After staying up on Thursday night until at least 4:30am (times are hazy after that) I'd planned to get an early night last night. Until Uncle Steve said there was a party on our floor after the keysigning. This never quite happened (people gathered outside instead), but I still ended up getting to bed at around 7am. It's probably put me in the right frame of mind to continue looking at mjg59's x86emu issues though.
So I had this conversation with Hanna last night, where I mentioned about the fact I find prolonged online conversation usually quite hard work (say in a debian-devel thread, rather than personal mail to a friend). And she replied by saying that based on her original email/irc conversations involving me she'd thought I was quite bland, but after actually meeting me she'd decided I actually was interesting enough to talk to. Which is interesting, because I like to think I can be entertaining enough to talk to (don't we all). And I got to thinking that perhaps the fact I never seem to able to blog is related. So, I'm going to try harder to do this, in the hope that it will also persuade me to participate more in mailing list discussions where I feel I can add something.
As I write this I'm sitting in tiny Air Wales twin propellered plane, going from Norwich to Dublin. Possibly the smallest plane I've ever been in - only 4 seats wide. Much more civilised than having to travel to Stansted to fly back to my parents' though.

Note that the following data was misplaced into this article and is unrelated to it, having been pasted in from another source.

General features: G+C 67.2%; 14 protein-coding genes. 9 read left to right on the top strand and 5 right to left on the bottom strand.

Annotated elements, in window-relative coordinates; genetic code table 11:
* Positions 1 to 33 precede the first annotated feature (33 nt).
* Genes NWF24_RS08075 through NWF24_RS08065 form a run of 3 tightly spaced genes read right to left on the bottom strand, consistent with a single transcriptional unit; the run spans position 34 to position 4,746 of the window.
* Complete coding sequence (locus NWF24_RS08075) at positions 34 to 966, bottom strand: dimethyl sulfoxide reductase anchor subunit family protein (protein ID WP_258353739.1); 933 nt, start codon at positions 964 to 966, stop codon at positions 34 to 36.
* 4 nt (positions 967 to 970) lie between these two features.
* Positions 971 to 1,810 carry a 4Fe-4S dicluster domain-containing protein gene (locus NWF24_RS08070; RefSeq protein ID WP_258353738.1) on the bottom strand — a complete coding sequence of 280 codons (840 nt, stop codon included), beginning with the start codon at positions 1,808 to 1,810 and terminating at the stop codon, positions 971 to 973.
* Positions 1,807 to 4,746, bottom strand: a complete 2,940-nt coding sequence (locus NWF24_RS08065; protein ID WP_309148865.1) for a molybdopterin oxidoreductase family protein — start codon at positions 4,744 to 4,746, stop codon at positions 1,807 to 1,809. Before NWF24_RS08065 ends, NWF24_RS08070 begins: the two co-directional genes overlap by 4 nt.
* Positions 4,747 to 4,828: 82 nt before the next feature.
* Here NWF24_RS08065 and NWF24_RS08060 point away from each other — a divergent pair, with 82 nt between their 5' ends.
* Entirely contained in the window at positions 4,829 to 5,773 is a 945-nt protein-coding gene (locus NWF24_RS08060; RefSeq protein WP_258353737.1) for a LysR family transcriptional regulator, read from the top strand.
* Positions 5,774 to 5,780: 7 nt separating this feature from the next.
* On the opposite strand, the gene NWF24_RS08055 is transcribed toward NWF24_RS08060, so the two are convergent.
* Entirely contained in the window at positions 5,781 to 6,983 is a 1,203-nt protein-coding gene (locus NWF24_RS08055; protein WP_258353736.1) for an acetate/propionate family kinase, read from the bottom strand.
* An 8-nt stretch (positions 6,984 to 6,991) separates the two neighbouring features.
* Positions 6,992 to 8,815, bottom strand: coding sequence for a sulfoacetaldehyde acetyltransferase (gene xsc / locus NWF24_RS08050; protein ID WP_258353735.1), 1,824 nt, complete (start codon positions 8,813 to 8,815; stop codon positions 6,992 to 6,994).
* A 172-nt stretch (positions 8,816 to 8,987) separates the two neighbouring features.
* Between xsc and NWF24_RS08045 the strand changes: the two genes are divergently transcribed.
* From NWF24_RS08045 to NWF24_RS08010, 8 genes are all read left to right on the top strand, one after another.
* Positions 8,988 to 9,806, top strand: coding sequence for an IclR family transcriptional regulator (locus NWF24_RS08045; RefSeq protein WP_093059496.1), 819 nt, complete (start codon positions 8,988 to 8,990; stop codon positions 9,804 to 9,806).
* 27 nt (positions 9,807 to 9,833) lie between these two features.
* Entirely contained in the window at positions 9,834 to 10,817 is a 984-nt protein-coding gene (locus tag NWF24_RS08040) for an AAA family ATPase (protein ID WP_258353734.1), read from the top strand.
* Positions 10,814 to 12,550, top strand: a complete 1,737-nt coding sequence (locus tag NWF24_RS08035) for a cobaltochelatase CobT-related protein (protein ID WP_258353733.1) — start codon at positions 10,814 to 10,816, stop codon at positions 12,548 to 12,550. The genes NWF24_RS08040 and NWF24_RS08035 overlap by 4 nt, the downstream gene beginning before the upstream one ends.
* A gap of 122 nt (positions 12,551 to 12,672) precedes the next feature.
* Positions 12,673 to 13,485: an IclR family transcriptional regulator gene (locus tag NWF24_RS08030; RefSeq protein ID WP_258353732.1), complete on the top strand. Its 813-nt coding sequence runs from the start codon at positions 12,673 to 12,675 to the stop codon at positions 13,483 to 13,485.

Went to see TFM in Oxford over the weekend; it was good to see him again - we're very bad about keeping in touch. Bizarrely ended up playing Doom the Boardgame (and staying up until 4am doing so). This has caused me to install prboom again with the aim of completing Doom 2 - when it came out my machine wasn't fast enough to cope after the 5th level or so.
Out last night in Cambridge; Monday pizza followed by the Live and Let Live with Debian folk. Finally gave Steve back his pliers and a WMA11B - told him he had to help me convince Vince to get mainline kernel support for it. It's the only device lacking IPv6 support on my home network as present. Ended up walking back to the car with tbm and discussing his PhD; he seems to be focussing on release management now and I'll be interested to know what conclusions he comes up with. Oh, and Nattie decided my shoes needed to smell of apple and melon and spilt her drink over them.
So, let's try this blogging lark. I'll at least start writing stuff and if in time I think I've written anything interesting then I'll look at sticking it up.